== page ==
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It doesn't make much sense to the Mets to trade Scott Hairston and/or Tim Byrdak to a contending team, especially since most of those clubs are offering mid-to-low level prospects in return. Or at least that's what the New York Daily News is reporting.
The Daily News' Andy Martino reports that while general manager Sandy Alderson is "fielding calls and brainstorming strategies -- and would, of course, like to obtain a legitimate prospect for either veteran --- he is more likely as of Saturday to retain the pair."
That doesn't mean there won't be any moves, since the organization has been in pursuit of a high-profile reliever for a while now. But one executive tells the Daily News to expect a quiet trading season.
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New York Mets outfielder Scott Hairston is reportedly a trade target of the Detroit Tigers (via Jon Morosi). Just days ago, the Mets said they would listen to offers for Hairston, albeit only for players who could help the team as early as the 2013 season (via Joel Sherman). The Tigers are looking for a right-handed bat and Hairston could seemingly provide what Detroit is looking for.
Hairston, 32, is hitting .259 with 12 home runs and 39 RBI this season for the Mets. For his career, he is hitting .279 against left-handed pitching. In 2012, he is hitting .308 against lefties with nine homers and 24 RBI.
However, according to Adam Rubin, while Detroit and New York did speak on Friday, a deal for Hairston does not seem likely. Stay tuned to see if the Mets can make a deal for Hairston with the Tigers or another team by the MLB trade deadline on July 31.
We are about a week away from the 2012 MLB non-waiver trade deadline and some major dominoes have already started to fall across the league. Ichiro Suzuki has moved from the Seattle Mariners to the New York Yankees, while the Florida Marlins shipped Anibal Sanchez and Omar Infante to the Detroit Tigers.
So far there has only been silence from the New York Mets and general manager Sandy Alderson. But make no mistake about it, this struggling team should be one of the more active clubs between now and the end of August, when teams can made waiver trades.
New York overachieved throughout most of the first half, giving the illusion of a potential playoff team, but have shown their true colors over the last three weeks. The Mets are nothing more than an average team that can compete on the fringe of the race when everything goes their way. It's time to realize this season will not end in a playoff birth and start building looking to the future.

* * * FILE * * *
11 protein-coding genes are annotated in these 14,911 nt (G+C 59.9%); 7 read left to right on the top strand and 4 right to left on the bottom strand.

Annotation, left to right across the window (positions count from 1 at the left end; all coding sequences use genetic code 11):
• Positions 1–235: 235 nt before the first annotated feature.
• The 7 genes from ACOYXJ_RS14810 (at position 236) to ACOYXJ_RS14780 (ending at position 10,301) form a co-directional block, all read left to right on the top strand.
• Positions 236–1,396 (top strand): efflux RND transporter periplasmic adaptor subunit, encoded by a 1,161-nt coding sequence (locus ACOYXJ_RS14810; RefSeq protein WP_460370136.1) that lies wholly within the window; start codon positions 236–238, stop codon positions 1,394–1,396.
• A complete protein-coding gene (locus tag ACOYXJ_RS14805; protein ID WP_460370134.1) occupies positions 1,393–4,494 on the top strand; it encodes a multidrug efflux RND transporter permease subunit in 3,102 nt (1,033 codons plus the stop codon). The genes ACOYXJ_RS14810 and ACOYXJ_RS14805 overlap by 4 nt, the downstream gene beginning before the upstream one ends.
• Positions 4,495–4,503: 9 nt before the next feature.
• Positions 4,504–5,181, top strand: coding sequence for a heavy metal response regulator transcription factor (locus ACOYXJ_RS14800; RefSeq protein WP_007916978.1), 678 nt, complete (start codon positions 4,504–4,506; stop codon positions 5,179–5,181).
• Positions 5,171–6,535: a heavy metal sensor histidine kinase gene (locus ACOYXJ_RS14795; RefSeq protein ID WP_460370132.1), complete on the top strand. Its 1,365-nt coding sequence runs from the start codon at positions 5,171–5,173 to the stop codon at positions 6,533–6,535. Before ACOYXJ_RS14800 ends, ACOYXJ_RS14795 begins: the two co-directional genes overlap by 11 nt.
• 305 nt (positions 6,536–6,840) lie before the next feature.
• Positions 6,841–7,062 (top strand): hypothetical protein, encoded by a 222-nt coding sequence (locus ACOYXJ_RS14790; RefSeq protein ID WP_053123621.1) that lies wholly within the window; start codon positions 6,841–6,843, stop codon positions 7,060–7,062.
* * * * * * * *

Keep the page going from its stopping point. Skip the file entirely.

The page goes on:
In short, the Mets should sell (almost) anything that isn't nailed down.
That's not to say the likes of Ike Davis and Lucas Duda should be given away, but it doesn't hurt to see if you can score a top prospect for each. The disappointing lefties aren't likely to have much value and should feel comfortable they will be with the Mets going into the offseason, but after taking the temperature around the league for those two they can move onto other potential deals.
Scott Hairston can help almost any team as a potent right-handed bat off the bench and should at the very least fetch a low-level pitcher and the always popular "cash considerations". The same should go for lefty reliever Tim Byrdak, who has been up-and-down for the Mets, but sports a .140 average against lefties. Daniel Murphy has no power, but is hot right now and should be able to help an American League team as a pinch-hitter and DH.
There isn't much with clear value beyond those players, but Alderson needs to do all he can to ship out any player that is not in the plans for the 2013 New York Mets. This might seem like a rash decision by many Mets fans that still hold out hope things can turn around, but Alderson was pretty clear what his approach would be at the deadline.
"I think the results on the field will dictate that," the general manager said. "This will have an impact on us every five days, no question about that."
Anything that has the look of a fire sale will hurt attendance at Citi Field, but Alderson should be able to take back enough cash in deals to offset any losses at the gate.
It's never a fun thing to come to grips with as a fan, but the 2012 New York Mets are done. It's time to move on.
Cross one name off the list of relief pitchers who might become New York Mets by the July 31 MLB non-waiver trade deadline. The Houston Astros have traded veteran right-hander Brett Myers to the Chicago White Sox.